Professional Computing Practice - 2018

Unit summary


  • Level of Study: Undergraduate Level 3
  • Study load: 0.125 EFTSL
  • Delivery method: Fully Online
  • Prerequisites: Yes
  • Duration: 13 weeks
  • Government loans available: FEE-HELP, HECS-HELP
  • Availability for 2017: SP1 , SP3
  • Availability for 2018: SP1 , SP3
  • Assessment: Assignment 1 (20%) , Assignment 2 (30%) - Learn more

Unit provided by

2018 Fees
Domestic 1,169.00
HECS 1,169.00
International 1,419.00

This unit is an introduction to computing ethics, law and marketing. It is intended for CSIT students who have not studied business principles, or who have little work experience in industry. The course provides a survival kit for CSIT graduates entering the workforce. During this unit, you should consider computing ethical issues, such as information privacy, computer crime, computer terrorism. During this course, you should also consider the international legal framework available to protect software system development. This includes non-disclosure agreements, employment contracts, intellectual property law (copyright, patent, licensing, royalties), trademarks and warranty disclaimers. Additionally, you should examine the marketing of a software system development, involving SWOT analysis and action plan.

At the completion of this unit students will be able to:

  1. recognise the need for computing ethics in the Information Technology (IT) industry and the complexities involved in computer ethical issues, and use the available legal tools to safeguard a developer’s interests when developing / publishing / marketing software
  2. discuss, explain and apply concepts of business organization, business practices, marketing principles and the major ethical theories
  3. discuss, explain and apply ethical, social media, political, economic, legal, and marketing issues relevant to the IT industry; and methods available to resolve these issues including the legalities involved in starting a computer (software) company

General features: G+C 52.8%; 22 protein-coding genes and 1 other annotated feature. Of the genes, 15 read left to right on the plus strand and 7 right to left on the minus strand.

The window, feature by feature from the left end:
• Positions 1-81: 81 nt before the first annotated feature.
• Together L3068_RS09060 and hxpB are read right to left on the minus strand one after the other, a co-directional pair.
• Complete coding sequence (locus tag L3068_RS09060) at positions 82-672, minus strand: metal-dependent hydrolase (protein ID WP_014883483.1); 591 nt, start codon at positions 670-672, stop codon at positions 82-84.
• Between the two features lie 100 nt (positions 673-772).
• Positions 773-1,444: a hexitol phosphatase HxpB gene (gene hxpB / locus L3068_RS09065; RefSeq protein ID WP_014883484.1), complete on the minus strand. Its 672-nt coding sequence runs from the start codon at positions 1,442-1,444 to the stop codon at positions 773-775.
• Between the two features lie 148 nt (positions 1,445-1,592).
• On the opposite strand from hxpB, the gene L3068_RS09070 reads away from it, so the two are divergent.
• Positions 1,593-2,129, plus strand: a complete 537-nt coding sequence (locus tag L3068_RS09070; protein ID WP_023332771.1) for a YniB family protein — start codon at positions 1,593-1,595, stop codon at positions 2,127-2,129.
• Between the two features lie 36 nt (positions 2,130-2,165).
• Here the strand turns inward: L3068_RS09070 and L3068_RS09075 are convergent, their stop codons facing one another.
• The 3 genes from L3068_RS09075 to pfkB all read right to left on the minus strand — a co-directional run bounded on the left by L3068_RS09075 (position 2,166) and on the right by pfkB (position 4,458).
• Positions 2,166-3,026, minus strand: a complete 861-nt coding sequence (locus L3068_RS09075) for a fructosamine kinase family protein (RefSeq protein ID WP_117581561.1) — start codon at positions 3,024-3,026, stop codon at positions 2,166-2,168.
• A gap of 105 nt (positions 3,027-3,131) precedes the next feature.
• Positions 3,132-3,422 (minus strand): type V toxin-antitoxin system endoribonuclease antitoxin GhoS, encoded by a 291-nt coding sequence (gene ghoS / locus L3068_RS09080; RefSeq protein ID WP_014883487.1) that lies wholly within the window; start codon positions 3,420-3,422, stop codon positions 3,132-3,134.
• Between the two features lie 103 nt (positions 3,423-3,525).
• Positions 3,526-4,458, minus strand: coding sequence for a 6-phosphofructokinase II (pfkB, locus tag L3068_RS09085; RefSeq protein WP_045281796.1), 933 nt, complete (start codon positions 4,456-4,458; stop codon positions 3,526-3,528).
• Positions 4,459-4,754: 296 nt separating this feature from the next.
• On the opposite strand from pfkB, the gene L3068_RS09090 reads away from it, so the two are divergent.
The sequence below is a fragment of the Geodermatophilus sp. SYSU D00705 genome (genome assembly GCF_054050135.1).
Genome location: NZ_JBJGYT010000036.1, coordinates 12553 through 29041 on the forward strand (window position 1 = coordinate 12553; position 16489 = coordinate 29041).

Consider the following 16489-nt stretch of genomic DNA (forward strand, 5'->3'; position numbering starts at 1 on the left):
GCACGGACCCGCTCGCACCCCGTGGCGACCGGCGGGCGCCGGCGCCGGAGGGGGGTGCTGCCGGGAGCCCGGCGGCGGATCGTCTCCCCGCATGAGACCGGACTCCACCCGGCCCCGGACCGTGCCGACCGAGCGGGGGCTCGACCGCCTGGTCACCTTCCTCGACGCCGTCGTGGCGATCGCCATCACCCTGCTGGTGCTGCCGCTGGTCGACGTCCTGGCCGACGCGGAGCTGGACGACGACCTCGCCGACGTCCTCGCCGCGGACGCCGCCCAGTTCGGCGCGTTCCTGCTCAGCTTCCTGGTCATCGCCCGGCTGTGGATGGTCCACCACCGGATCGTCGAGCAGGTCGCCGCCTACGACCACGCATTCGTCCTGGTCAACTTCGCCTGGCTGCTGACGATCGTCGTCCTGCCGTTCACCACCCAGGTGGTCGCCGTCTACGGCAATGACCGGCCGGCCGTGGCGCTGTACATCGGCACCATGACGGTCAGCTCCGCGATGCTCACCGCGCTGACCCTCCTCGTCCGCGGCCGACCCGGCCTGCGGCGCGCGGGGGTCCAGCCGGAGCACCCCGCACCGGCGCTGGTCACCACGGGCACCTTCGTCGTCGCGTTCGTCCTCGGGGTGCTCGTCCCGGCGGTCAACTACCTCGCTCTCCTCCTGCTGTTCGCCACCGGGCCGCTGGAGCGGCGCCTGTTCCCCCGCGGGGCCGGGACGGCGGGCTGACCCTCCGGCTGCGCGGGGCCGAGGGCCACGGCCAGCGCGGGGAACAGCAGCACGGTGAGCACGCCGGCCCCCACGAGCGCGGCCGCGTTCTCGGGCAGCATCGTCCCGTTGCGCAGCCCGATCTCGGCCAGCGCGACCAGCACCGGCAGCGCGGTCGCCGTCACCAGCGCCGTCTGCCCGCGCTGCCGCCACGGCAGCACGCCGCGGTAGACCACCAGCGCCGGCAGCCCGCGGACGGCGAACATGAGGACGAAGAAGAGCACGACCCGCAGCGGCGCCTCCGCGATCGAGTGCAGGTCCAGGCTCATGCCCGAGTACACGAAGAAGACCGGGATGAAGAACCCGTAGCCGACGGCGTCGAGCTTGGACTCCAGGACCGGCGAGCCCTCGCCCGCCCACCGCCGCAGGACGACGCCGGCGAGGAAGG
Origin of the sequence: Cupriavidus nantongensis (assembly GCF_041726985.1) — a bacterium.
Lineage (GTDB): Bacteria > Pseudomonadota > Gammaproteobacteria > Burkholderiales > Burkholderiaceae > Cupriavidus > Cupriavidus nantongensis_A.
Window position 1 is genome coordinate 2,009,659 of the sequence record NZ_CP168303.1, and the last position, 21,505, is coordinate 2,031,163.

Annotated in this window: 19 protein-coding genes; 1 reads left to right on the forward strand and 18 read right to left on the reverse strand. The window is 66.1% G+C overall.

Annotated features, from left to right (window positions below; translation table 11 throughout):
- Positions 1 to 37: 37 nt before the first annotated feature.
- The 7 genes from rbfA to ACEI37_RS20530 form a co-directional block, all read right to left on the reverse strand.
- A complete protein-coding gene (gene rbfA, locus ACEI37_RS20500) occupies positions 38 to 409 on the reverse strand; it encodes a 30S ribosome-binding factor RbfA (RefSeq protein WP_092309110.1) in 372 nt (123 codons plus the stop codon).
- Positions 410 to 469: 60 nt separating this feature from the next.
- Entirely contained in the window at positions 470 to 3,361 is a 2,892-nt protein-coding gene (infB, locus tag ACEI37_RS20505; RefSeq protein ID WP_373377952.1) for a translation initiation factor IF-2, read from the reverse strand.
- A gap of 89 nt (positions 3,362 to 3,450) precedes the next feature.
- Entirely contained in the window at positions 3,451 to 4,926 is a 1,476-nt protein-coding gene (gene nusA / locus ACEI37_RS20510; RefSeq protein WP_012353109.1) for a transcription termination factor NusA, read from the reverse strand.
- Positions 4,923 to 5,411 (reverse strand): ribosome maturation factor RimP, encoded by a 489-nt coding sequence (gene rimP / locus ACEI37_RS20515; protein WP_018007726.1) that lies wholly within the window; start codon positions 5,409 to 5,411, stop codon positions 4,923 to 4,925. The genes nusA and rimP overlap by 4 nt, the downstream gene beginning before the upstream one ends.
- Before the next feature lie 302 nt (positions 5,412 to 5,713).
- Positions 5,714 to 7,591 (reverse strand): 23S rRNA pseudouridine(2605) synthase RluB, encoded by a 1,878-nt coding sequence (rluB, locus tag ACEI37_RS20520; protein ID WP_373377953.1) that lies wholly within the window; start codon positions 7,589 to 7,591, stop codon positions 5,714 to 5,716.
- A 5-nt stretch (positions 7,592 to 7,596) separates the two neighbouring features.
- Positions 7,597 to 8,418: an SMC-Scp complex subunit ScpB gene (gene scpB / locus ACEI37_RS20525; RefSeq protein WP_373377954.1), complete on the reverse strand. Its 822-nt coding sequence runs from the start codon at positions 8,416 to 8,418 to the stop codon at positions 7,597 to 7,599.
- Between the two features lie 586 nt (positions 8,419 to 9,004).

4. discuss, analyse and evaluate computing practice case studies, prepare SWOT analyses, and create detailed marketing plans using the proper language of the field in both written and oral presentations
  5. work effectively in a small group of peers to analyse computing practice scenarios, and to assess the work of peers
  6. demonstrate self-directed learning and more specifically the role of life-long learning for the longevity and progression of your career in IT.
  • Assignment 1 (20%)
  • Assignment 2 (30%)
  • Invigilated Exam — Final Written Exam (40%)
  • Participation — Discussion Board Participation (10%)
For more information on invigilated exams see Exams and results

Recommended prerequisites

You are recommended to have completed the following unit(s) or have equivalent knowledge before starting this unit:

If you are studying this unit for the Bachelor of Technology (Information Systems) Swinburne you must complete INF10006 and COS10012 before starting this unit.

  • Additional materials — Word Processing software (eg. Microsoft Word, Google Docs, etc)
  • Broadband access — Stable broadband connection required to access online learning materials and live chat sessions / recordings. (note: mobile broadband users may have difficulties participating in live chat sessions)

This unit addresses the following topics.

1What is Cyberethics?
2Ethical concepts and theories
3Critical reasoning skills
4Professional ethics and responsibility
5Social networks, Freedom of expression
7Patents, Trademarks
8Privacy and Security
9Cybercrimes and cyber-related crimes
10Australian case studies
11Online communities
12Ethical aspects of emerging technologies (Cloud / Mobile Computing, etc)

This unit is delivered using the following methods and materials:

Instructional Methods

  • Chat rooms
  • Discussion Forum/Discussion Board
  • Embedded Multimedia
  • Online assignment submission
  • Podcasting/Lecture capture
  • Standard Media
  • Streaming Multimedia
  • Web links

Online materials

  • Audio/Video - Streaming
  • FAQs
  • Printable format materials
  • Resources and Links
  • Simulations

This unit is a core requirement in the following courses:

This unit may be eligible for credit towards other courses:

  1. Many undergraduate courses on offer through OUA include 'open elective' where any OUA unit can be credited to the course. You need to check the Award Requirements on the course page for the number of allowed open electives and any level limitations.
  2. In other cases, the content of this unit might be relevant to a course on offer through OUA or elsewhere. In order to receive credit for this unit in the course you will need to supply the provider institution with a copy of the Unit Profile in the approved format, which you can download here. Note that the Unit Profile is set at the start of the year, and if textbooks change this may not match the Co-Op textbook list.

Textbooks are subject to change within the academic year. Students are advised to purchase their books no earlier than one to two months before the start of a unit.

Click on the titles of the listed books below to find out more:

Required textbooks

There are no required textbooks for this unit.

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